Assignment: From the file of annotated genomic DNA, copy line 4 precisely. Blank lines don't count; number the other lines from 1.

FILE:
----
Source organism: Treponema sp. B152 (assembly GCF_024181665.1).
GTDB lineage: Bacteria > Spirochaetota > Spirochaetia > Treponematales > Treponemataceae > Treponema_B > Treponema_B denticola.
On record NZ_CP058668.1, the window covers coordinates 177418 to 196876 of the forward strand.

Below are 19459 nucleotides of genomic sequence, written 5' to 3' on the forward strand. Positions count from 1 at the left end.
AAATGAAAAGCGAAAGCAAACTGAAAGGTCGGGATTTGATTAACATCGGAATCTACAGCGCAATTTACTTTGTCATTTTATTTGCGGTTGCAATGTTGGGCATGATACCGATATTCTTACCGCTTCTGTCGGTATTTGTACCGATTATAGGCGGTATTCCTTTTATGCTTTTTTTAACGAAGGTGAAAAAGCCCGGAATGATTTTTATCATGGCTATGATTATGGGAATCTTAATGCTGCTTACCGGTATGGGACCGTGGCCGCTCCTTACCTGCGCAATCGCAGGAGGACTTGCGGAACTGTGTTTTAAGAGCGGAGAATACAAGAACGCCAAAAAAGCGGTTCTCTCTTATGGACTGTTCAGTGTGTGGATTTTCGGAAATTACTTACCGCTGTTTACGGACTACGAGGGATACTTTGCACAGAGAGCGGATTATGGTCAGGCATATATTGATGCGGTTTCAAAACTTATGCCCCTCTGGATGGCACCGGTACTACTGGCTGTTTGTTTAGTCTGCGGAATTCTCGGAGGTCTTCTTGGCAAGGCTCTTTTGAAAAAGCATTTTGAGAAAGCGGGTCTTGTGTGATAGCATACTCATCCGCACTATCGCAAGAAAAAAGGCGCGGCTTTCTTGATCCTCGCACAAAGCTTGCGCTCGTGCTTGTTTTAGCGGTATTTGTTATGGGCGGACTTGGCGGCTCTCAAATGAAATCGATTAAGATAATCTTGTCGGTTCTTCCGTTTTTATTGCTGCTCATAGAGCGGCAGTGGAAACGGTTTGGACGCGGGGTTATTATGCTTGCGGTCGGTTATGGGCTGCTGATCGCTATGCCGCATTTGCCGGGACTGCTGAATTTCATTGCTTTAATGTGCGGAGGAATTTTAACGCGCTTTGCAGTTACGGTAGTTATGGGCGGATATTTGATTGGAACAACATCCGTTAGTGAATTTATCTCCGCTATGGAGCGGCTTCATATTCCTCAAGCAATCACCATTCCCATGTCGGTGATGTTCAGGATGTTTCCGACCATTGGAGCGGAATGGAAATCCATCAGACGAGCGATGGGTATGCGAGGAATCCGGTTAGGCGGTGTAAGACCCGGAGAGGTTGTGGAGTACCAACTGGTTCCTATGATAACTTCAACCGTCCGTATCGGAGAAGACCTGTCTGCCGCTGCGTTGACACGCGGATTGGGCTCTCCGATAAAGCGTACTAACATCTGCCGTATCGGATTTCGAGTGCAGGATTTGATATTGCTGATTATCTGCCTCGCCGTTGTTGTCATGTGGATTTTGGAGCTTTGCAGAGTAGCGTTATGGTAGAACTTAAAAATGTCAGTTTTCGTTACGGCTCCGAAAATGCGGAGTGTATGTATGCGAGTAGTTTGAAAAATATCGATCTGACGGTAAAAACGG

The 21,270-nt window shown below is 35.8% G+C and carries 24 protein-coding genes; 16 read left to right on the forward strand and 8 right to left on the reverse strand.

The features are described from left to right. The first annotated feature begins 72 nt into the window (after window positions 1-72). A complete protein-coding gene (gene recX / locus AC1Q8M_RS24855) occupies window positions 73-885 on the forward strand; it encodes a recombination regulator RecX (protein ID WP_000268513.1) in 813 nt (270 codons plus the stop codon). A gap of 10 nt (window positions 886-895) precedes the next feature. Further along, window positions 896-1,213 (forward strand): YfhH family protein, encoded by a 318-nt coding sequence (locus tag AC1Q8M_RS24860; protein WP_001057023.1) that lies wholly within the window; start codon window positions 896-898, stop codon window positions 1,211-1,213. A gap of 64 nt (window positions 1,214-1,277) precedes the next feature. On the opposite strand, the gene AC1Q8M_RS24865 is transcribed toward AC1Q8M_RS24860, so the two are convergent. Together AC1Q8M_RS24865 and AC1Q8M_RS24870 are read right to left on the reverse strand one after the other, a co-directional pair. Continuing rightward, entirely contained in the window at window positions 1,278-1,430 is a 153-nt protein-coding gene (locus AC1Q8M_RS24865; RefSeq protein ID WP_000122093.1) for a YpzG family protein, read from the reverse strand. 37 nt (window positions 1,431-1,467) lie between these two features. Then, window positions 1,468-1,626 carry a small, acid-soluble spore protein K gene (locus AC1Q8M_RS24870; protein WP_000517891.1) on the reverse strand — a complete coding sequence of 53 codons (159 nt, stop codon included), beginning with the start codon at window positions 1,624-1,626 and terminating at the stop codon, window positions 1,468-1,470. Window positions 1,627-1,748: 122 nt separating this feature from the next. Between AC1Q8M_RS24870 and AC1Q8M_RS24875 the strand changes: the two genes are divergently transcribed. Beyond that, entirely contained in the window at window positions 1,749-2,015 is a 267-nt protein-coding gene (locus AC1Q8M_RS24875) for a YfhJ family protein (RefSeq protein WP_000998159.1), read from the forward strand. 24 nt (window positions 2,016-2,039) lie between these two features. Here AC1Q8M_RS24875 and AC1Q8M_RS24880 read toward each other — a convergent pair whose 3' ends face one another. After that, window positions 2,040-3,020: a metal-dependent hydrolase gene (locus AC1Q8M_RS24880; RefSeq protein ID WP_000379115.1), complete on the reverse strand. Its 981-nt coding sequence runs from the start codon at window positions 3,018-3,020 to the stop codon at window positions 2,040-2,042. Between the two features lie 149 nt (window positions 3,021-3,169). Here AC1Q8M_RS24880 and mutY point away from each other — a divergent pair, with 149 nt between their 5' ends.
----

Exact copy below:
Below are 19459 nucleotides of genomic sequence, written 5' to 3' on the forward strand. Positions count from 1 at the left end.